All over the world, growing numbers of seniors are using digital media to stage themselves confidently and fashionably. Especially on Instagram, many “best agers” gain visibility. Günther Krabbenhöft (73) and Britt Kanja (68) have more than 40.000 followers, stand out with their expressive fashion and have made a name for themselves in the Berlin techno world, as well as the art and culture scene. New images of ageing are gaining ground!

While Britt Kanja’s and Günther Krabbenhöft’s interpretations of ageing are present through their Instagram feeds in the exhibition GREY IS THE NEW PINK, the exhibition also shows material symbols of ageing, e.g. with fly whisks and dignity staffs from various societies in Africa. They were always in their leaders’ hands at important public and ceremonial occasions, the fly whisks or staffs were used to emphasize gestures and words. They not only symbolized social roles and authority, but also personal status – a status often increasing with age.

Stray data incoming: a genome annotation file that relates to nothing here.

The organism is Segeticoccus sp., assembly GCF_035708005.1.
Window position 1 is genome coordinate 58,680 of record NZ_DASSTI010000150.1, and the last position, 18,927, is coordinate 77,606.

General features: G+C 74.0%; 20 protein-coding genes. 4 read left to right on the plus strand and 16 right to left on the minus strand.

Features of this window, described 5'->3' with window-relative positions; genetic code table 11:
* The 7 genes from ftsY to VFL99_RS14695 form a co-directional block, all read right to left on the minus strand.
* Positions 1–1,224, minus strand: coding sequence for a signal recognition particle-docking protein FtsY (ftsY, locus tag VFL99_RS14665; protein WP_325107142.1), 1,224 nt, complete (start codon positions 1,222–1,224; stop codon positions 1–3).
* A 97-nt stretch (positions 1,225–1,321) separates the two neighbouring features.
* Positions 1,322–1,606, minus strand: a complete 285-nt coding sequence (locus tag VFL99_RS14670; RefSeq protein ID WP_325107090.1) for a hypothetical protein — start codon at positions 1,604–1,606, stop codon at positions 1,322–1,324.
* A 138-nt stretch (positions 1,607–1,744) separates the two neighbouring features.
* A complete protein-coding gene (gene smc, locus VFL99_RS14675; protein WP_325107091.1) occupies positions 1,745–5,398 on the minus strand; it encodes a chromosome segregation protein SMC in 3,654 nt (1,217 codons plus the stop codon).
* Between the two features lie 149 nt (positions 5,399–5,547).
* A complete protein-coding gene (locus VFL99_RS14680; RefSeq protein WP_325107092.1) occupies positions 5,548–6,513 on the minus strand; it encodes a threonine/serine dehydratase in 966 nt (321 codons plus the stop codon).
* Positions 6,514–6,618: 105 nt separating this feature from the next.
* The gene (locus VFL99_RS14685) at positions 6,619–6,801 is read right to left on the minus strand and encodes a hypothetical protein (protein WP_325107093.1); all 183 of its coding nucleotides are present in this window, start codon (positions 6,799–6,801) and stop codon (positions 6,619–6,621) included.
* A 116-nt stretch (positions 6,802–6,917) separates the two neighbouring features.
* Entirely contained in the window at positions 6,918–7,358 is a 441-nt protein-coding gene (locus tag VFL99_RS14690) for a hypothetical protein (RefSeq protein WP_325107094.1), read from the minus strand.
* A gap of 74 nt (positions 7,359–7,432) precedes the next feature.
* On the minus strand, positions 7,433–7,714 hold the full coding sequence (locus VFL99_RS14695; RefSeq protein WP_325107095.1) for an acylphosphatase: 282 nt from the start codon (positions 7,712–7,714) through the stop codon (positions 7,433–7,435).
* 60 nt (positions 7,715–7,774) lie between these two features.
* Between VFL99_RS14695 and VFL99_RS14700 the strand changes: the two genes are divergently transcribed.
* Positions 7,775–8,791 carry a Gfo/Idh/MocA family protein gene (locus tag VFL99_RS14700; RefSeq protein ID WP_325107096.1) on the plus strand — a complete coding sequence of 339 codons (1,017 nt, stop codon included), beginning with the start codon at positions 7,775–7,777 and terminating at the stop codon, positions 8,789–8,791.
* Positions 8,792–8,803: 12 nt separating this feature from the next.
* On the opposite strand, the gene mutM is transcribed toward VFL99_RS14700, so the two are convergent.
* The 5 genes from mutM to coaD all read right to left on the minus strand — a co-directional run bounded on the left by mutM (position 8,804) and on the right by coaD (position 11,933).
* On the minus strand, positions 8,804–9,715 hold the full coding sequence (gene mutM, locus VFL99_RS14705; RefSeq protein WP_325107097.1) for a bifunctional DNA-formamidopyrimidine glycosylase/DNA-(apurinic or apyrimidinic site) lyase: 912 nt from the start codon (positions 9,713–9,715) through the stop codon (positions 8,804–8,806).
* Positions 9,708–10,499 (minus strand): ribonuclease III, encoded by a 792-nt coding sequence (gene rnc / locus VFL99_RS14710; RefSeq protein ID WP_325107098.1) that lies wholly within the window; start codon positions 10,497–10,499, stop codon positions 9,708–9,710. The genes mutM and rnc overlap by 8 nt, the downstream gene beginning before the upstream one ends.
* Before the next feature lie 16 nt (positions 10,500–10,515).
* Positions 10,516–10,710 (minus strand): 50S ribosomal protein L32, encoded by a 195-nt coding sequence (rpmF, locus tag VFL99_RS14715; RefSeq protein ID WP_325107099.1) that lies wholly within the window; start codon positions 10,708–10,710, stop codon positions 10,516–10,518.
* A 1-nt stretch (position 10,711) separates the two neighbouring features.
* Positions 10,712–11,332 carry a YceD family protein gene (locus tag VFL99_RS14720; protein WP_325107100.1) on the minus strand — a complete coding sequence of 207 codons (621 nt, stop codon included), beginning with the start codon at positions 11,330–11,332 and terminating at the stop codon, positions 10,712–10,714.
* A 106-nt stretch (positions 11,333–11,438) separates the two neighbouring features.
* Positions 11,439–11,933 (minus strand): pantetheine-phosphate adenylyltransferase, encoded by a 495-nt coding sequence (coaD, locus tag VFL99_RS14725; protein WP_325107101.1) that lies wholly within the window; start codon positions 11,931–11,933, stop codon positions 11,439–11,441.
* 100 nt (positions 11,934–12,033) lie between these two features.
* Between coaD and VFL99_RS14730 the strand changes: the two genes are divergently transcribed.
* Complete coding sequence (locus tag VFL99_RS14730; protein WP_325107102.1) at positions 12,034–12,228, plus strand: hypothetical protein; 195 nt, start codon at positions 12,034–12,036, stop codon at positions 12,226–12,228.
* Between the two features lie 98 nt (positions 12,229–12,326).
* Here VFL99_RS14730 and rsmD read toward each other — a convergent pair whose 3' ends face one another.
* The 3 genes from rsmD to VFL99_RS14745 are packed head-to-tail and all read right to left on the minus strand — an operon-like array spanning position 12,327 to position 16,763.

Furthermore, a lot of photographic interpretations can be found in GREY IS THE NEW PINK: The Kenyan Osbourne Macharia quotes cultural icons like the fly whisks and dignity staffs and re-interprets them in his afrofutiristic photo series “Kabangu”. The icons are replaced by a skateboard or ghettoblaster, evoking a self-confident and ironic image of four hip hoppers with typically youthful attributes. In contrast, “Ain’t Nothing Wrong with being Beautiful” by Israeli artist Naama Attias shows the world of child beauty pageants in Texas. Here, children are supposed to appear grown-up, e.g. with heavy make-up. In their works, both Attias and Macharia critically and ironically turn images of age upside down.

In the installation “Call for Content”, which consists of contributions from all over the world, it becomes obvious that tattoos and pink fingernails are not anymore reserved for the younger generations. Kyra Schneider calls her photography, quite suitably: “My Grandma is a Hipster”.

In May, the actionweek “New Takes on Images of Ageing” shows how ageing can be expressed as a lifestyle. On top of a common lyrical performance by poetry slammers and a senior poet or an artists’ conversation, the exhibition will be extended by another form of expression: In a dance workshop and a dance tour, older dancers interpret the exhibition in a new way and represent the objects, in dialogue with their own experiences, in movements.